As a boy, however, he found a scrap of paper in Hebrew describing another boy discussing the law in the Temple whilst his parents searched for him. This was the seed of a devotion to Jesus that increased with the years. Thus when Levertoff studied the Zohar as his lineage required, he knew to Whom some of its most cryptic passages referred. To assist his evangelism, he later contributed to the five-volume translation of the Zohar into English. From his work, Messianic Jews in America learned that some Second Temple Jews could have anticipated an incarnation of God and began to present it to rabbis, who were undetstandably shocked.

Unknown said...

At the time, Jewish scholars studying the New Testament (eg Gershom Scholem, Alan Siegel, Daniel Boyarin) were just beginning to ponder the implications of a St Paul who sounded to them like the first Jew to write a personal account of the Merkabah spirituality that became Kabbalah. Ironically, they were then closer to finding a high chtistology in Second Temple Judaism than Christian scholars.

Following the work of Adolf von Harnack, these then assumed that this was a development of the Gentile world, one that likely came decades or centuries after the Resurrection. Not until Martin Hengel demonstrated that Jesus-worship began in Palestine, did Christian scholars (eg Larry Hurtado, Richard Bauckham) realise that they had badly underestimated the religion of Jesus himself. Suddenly, especially in the aftermath of the Holocaust, the somewhat nationalistic bent of von Harnack's reconstruction of Christian origins was suspect. Scholars who rejected it formed an Early High Christology Club that was known at SBL meetings for startling papers and a much coveted EHCC coffee mug.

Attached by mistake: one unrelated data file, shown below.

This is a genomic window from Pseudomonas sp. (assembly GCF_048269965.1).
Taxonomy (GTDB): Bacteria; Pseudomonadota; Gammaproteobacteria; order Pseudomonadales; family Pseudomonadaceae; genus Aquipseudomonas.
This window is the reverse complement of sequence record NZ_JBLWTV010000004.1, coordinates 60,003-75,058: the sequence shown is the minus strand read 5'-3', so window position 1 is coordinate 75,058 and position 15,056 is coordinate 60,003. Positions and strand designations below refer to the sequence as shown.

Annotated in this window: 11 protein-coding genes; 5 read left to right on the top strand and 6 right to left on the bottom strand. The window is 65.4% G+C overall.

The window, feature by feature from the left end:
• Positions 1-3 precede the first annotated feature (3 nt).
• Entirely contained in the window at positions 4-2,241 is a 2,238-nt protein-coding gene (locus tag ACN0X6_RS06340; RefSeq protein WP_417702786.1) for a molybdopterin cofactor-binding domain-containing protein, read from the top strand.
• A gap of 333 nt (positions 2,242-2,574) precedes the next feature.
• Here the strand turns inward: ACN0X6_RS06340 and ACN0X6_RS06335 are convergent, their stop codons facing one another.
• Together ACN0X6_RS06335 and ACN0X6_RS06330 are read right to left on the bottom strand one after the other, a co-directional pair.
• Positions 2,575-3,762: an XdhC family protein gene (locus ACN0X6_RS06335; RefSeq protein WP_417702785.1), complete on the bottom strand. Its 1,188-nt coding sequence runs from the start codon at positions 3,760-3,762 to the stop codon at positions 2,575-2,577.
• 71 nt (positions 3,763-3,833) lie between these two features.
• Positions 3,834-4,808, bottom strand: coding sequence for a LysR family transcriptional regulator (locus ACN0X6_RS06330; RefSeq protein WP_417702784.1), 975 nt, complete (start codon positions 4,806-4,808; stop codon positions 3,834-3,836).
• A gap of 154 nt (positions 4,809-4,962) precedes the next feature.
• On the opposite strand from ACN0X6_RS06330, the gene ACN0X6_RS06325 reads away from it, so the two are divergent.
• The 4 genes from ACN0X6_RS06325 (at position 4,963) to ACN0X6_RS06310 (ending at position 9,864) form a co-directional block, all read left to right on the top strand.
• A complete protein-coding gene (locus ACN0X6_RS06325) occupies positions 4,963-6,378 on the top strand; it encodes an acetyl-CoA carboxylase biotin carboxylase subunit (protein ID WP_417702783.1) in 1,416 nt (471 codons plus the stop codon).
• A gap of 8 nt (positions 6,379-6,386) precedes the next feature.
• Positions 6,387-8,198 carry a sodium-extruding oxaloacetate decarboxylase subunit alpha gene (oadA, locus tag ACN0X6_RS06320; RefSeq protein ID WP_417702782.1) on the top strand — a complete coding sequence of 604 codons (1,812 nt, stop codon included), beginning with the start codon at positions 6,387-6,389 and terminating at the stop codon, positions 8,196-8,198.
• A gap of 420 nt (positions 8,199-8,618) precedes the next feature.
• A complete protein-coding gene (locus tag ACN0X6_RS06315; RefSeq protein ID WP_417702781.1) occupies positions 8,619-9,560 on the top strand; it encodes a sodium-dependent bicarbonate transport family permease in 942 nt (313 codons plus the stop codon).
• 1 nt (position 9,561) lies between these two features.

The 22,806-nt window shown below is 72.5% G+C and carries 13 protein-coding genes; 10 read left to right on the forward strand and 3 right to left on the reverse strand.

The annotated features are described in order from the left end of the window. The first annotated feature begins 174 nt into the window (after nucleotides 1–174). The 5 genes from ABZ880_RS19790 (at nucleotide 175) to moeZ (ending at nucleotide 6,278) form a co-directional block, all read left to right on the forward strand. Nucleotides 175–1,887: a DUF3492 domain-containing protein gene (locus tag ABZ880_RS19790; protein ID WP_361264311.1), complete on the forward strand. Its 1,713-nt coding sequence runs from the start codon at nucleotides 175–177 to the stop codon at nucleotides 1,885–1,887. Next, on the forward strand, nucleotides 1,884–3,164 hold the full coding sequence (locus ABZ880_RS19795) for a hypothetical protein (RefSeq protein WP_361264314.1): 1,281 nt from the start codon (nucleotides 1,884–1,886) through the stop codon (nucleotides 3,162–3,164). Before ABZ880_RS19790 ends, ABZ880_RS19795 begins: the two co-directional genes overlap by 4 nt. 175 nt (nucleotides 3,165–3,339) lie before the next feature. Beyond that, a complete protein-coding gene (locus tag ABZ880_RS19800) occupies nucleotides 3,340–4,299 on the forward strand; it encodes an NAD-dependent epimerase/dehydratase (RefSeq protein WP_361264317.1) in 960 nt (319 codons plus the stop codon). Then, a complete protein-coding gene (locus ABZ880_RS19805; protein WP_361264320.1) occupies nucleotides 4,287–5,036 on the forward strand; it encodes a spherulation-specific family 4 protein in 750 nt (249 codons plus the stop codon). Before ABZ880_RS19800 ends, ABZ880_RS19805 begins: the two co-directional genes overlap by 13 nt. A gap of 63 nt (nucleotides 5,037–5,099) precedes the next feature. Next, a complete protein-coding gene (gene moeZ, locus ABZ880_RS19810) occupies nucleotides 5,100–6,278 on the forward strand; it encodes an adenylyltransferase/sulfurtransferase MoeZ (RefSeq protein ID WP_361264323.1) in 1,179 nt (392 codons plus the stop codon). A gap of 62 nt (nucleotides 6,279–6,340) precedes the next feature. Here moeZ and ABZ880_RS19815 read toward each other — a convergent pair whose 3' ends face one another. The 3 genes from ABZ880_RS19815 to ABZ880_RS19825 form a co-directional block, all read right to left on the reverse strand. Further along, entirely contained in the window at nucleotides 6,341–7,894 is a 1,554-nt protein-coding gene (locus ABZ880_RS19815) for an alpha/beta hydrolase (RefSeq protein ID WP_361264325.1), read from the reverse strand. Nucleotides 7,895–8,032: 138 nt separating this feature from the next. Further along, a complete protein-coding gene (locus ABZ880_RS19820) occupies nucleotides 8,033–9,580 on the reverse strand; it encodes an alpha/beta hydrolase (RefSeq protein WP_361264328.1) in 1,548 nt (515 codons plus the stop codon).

Unknown said...

DJAR wants CoC to canonise Levertoff and to authorise a form of his rite for ordinary Sunday worship in parishes throughout Cockaigne. This is a tall ask from a rather matginal advisory committee, and suspicious voices demand to know the agenda behind these proposals.

Bryden Black said...

Not only is it true that Hume’s Fork is bent beyond repair. Vienna’s logical positivists themselves utter nonsense with their verification principle being unverifiable. Into the trash. And thirdly the “incredulity of metanarratives” is itself a metanarrational claim and therefore absurd. Trash #3! And lastly and germane to our problems on That Topic, pluralism. For it tries to allow for multiple paths, while claiming for itself to be the key perspective upon all those very paths; it claims a unique singular stance amongst a world of plural views, all of which ostensibly are to be treated equally. Another illogical absurdity - to be thrown into the Can.
By which time readers’ brains should be hurting with all such unfamiliar self-reflection! May Robert Jenson’s programme of “theology as revisionary metaphysics” - in which I delight - heal your souls and bodies, minds and spirits. For it is Trinitarian through and through. Amine!

Peter Carrell said...

Hi Bryden and Bowman
Thanks Bowman for the nod to Feser (I am going to link to his blog on a sidebar) and the revelation about Levertoff (I have ordered his key book for our library).
Bryden: no doubt that is true re pluralism generally. I suggest our church is not quite in the can on that one. Yes, we are treating two integrities equally at this time, but more on a pragmatic principle (each has many supporters) than on a metaphysical principle (they are equal and "we" [GS? "senior leaders"?) judge that ok), with openness to seeing over time where the truth prevails (which becomes popular to the point of vibrant life, which fades and dries up to the point of death).
Though - of course - there is always the possibility that many centuries later, all will be thriving (cf Catholics, Protestantism, Pentecostalism, Eastern Orthodoxy ... none of which has yet gone the way of Arianism, Nestorianism etc!).

Father Ron Smith said...

I think that what is at stake in the matters under consideration here - without appeal to any other scholar or writer, past or present - is that of 'authority'. If we can assume that neither the Roman nor the Orthodox Church contains 'ALL Authority' for all Christians for all time - a Protestant view!), then we must look for the requisite authority for any change in the Church to be present in the local 'magisterium'(in our case; General Synod).